I was also really impressed with the new gallery layout, making it really easy to share photos. The video camera is equally impressive, with built-in features like time-lapse. There’s also built-in photo and video editing and you can snap a still photo while you’re shooting video.
-Android Beam: An secure NFC-powered sharing platform that lets users share nearly any kind of content, save for applications (sends a link to the Market instead)
-A third call answering option: When someone calls and you’re busy, instead of just having Accept/Decline, you now have the third option of shooting them a quick, pre-composed text message like “In a meeting”, “One second, jerking off” or whatever. Really cool looking.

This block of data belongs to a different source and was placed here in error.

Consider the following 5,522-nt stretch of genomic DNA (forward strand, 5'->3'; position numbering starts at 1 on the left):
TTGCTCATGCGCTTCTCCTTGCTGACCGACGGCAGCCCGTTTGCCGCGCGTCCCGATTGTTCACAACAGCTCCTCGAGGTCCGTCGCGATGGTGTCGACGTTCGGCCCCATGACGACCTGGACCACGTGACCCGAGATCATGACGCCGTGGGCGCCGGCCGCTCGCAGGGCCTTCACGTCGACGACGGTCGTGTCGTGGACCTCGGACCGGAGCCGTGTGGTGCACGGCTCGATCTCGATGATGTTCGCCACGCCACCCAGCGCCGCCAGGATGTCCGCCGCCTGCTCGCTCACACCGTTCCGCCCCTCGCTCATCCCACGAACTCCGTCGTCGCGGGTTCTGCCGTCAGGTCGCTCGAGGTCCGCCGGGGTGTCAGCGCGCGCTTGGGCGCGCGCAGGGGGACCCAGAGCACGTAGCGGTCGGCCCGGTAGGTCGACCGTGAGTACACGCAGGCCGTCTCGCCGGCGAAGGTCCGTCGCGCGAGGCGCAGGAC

So much new awesomeness with Ice Cream Sandwich, it makes me now a bit jealous, like how when I first got to use a Honeycomb tablet and much of it felt so fresh and cutting edge versus iOS. It looks like Google went back to the drawing board, took the best features from previous versions, the best features from Honeycomb, the best features from iOS, the best features from Windows Phone 7 and put them in one really, really sexy package. It’s honestly the Android I was looking for when I first bought an Android phone three years ago. The Galaxy Nexus is a super sexy phone running a super sexy OS.
Screenshots via Engadget